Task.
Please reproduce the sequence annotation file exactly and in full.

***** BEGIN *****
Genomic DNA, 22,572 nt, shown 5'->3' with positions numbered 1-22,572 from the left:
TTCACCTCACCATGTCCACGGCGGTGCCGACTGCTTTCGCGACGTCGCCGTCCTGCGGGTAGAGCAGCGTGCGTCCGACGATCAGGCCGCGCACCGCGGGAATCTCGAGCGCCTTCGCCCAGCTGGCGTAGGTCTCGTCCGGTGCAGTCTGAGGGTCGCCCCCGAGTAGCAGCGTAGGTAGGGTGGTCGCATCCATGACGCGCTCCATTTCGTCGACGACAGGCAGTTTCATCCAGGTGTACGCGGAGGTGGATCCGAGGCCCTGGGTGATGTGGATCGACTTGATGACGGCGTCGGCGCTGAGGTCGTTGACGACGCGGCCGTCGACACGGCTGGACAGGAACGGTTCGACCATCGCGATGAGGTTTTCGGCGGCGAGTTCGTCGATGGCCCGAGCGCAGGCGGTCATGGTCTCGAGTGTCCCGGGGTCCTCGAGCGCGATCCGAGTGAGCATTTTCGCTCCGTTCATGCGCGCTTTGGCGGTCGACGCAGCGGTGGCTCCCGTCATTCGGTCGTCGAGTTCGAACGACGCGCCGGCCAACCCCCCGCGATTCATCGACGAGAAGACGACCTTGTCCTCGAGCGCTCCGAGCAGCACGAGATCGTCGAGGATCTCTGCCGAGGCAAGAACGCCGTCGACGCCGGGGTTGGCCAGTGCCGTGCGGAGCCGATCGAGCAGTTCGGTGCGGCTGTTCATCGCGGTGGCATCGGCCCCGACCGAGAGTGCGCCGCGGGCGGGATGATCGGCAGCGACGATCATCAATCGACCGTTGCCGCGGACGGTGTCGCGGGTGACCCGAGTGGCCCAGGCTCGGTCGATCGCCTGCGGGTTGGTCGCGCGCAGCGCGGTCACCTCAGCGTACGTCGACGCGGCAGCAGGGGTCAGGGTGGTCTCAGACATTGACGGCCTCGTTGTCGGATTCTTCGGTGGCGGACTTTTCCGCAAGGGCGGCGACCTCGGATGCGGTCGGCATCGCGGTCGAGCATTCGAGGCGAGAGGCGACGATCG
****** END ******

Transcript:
Genomic DNA, 22,572 nt, shown 5'->3' with positions numbered 1-22,572 from the left:
TTCACCTCACCATGTCCACGGCGGTGCCGACTGCTTTCGCGACGTCGCCGTCCTGCGGGTAGAGCAGCGTGCGTCCGACGATCAGGCCGCGCACCGCGGGAATCTCGAGCGCCTTCGCCCAGCTGGCGTAGGTCTCGTCCGGTGCAGTCTGAGGGTCGCCCCCGAGTAGCAGCGTAGGTAGGGTGGTCGCATCCATGACGCGCTCCATTTCGTCGACGACAGGCAGTTTCATCCAGGTGTACGCGGAGGTGGATCCGAGGCCCTGGGTGATGTGGATCGACTTGATGACGGCGTCGGCGCTGAGGTCGTTGACGACGCGGCCGTCGACACGGCTGGACAGGAACGGTTCGACCATCGCGATGAGGTTTTCGGCGGCGAGTTCGTCGATGGCCCGAGCGCAGGCGGTCATGGTCTCGAGTGTCCCGGGGTCCTCGAGCGCGATCCGAGTGAGCATTTTCGCTCCGTTCATGCGCGCTTTGGCGGTCGACGCAGCGGTGGCTCCCGTCATTCGGTCGTCGAGTTCGAACGACGCGCCGGCCAACCCCCCGCGATTCATCGACGAGAAGACGACCTTGTCCTCGAGCGCTCCGAGCAGCACGAGATCGTCGAGGATCTCTGCCGAGGCAAGAACGCCGTCGACGCCGGGGTTGGCCAGTGCCGTGCGGAGCCGATCGAGCAGTTCGGTGCGGCTGTTCATCGCGGTGGCATCGGCCCCGACCGAGAGTGCGCCGCGGGCGGGATGATCGGCAGCGACGATCATCAATCGACCGTTGCCGCGGACGGTGTCGCGGGTGACCCGAGTGGCCCAGGCTCGGTCGATCGCCTGCGGGTTGGTCGCGCGCAGCGCGGTCACCTCAGCGTACGTCGACGCGGCAGCAGGGGTCAGGGTGGTCTCAGACATTGACGGCCTCGTTGTCGGATTCTTCGGTGGCGGACTTTTCCGCAAGGGCGGCGACCTCGGATGCGGTCGGCATCGCGGTCGAGCATTCGAGGCGAGAGGCGACGATCG